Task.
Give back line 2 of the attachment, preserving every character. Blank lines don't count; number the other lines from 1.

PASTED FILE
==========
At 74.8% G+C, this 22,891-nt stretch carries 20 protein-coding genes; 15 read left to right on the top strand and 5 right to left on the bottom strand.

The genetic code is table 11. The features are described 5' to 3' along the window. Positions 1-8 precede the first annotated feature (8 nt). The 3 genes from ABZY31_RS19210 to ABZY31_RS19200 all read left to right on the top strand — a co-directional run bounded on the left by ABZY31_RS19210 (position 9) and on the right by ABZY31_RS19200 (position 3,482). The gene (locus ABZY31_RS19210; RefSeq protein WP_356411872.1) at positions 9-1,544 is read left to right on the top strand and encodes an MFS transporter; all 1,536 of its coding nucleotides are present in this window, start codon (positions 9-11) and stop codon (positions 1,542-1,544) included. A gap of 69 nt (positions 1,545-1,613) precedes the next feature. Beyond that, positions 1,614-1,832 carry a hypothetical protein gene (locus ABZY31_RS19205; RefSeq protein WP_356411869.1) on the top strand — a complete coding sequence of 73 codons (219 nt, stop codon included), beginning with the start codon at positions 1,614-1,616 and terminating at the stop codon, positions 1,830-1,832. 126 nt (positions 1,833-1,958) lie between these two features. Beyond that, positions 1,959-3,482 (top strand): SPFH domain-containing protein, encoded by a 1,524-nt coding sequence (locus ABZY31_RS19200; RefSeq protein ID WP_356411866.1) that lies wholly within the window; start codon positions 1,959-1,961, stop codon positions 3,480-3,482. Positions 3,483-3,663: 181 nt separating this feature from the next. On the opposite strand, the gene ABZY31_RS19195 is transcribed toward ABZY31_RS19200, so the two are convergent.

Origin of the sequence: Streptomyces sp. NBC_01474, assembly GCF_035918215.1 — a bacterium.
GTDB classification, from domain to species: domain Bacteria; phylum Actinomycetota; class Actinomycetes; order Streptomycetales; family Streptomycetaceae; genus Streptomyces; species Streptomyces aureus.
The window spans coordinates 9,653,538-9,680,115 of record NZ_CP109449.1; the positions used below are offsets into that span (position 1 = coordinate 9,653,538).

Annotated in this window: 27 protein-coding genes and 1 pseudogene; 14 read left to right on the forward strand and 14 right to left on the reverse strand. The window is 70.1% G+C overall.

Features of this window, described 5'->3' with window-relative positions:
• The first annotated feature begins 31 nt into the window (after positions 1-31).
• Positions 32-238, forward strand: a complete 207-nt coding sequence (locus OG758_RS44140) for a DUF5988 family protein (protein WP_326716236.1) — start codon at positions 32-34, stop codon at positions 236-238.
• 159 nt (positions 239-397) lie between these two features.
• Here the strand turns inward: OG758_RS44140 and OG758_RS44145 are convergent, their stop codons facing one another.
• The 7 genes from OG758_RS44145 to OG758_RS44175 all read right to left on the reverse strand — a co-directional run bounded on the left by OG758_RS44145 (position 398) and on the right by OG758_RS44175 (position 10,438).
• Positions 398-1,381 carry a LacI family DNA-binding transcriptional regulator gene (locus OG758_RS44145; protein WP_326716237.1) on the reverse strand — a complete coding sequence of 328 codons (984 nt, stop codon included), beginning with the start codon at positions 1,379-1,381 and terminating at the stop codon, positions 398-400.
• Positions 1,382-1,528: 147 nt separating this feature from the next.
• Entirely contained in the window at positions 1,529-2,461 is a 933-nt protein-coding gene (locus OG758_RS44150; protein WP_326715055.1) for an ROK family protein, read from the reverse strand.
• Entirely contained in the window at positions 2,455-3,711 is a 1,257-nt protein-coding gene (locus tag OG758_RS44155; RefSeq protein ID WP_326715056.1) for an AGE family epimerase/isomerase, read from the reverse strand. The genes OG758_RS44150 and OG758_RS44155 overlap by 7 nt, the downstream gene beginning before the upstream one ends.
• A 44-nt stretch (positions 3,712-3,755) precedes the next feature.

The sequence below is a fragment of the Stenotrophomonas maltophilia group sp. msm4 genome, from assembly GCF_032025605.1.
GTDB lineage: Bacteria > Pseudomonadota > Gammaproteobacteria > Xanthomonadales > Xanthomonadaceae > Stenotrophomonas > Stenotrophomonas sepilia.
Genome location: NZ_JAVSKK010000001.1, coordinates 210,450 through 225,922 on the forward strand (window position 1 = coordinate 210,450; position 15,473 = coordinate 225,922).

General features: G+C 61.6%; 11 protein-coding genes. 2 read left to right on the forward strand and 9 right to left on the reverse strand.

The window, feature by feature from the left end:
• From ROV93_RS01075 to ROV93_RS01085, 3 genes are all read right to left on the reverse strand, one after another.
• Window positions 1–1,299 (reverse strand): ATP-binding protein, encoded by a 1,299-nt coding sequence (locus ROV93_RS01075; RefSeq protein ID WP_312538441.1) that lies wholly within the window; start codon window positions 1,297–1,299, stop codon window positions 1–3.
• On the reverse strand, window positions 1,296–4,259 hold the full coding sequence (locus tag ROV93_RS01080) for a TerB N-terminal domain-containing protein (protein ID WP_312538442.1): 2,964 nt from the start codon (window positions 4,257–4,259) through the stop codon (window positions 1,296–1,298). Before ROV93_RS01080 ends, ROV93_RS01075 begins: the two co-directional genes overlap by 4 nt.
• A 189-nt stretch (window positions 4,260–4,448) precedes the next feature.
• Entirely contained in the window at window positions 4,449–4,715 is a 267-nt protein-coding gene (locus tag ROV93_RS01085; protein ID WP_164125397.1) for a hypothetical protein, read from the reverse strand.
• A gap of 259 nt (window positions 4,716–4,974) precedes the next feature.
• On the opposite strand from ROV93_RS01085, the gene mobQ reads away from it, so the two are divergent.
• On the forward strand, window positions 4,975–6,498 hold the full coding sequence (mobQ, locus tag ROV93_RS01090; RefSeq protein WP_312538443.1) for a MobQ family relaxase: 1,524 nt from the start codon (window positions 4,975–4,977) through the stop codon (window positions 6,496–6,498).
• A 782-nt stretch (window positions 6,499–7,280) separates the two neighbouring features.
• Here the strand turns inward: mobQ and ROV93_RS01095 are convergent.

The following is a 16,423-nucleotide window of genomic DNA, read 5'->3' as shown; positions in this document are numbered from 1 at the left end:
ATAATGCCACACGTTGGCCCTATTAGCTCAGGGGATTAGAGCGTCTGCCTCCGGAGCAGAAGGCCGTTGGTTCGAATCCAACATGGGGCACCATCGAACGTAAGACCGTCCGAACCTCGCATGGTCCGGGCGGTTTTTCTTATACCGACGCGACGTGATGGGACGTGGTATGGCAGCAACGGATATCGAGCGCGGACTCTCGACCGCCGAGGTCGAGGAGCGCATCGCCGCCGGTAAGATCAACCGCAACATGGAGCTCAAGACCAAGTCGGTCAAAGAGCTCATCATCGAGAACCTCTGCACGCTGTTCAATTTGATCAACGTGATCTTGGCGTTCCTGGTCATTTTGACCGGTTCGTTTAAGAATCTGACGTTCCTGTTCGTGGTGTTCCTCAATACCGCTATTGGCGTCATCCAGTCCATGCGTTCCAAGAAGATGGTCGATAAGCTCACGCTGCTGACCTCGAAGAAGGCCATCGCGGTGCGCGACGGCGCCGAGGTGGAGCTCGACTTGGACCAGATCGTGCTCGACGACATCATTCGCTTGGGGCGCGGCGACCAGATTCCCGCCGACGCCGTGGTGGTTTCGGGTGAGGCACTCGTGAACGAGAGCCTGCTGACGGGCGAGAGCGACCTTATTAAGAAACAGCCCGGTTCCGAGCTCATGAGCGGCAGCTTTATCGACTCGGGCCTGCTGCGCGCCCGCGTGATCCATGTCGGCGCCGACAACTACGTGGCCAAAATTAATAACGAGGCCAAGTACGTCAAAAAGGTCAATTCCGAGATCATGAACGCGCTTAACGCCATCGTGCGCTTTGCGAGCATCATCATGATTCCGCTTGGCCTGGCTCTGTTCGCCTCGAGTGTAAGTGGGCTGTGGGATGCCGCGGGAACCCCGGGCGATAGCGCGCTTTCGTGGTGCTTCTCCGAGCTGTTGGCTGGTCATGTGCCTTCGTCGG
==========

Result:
The genetic code is table 11. The features are described 5' to 3' along the window. Positions 1-8 precede the first annotated feature (8 nt). The 3 genes from ABZY31_RS19210 to ABZY31_RS19200 all read left to right on the top strand — a co-directional run bounded on the left by ABZY31_RS19210 (position 9) and on the right by ABZY31_RS19200 (position 3,482). The gene (locus ABZY31_RS19210; RefSeq protein WP_356411872.1) at positions 9-1,544 is read left to right on the top strand and encodes an MFS transporter; all 1,536 of its coding nucleotides are present in this window, start codon (positions 9-11) and stop codon (positions 1,542-1,544) included. A gap of 69 nt (positions 1,545-1,613) precedes the next feature. Beyond that, positions 1,614-1,832 carry a hypothetical protein gene (locus ABZY31_RS19205; RefSeq protein WP_356411869.1) on the top strand — a complete coding sequence of 73 codons (219 nt, stop codon included), beginning with the start codon at positions 1,614-1,616 and terminating at the stop codon, positions 1,830-1,832. 126 nt (positions 1,833-1,958) lie between these two features. Beyond that, positions 1,959-3,482 (top strand): SPFH domain-containing protein, encoded by a 1,524-nt coding sequence (locus ABZY31_RS19200; RefSeq protein ID WP_356411866.1) that lies wholly within the window; start codon positions 1,959-1,961, stop codon positions 3,480-3,482. Positions 3,483-3,663: 181 nt separating this feature from the next. On the opposite strand, the gene ABZY31_RS19195 is transcribed toward ABZY31_RS19200, so the two are convergent.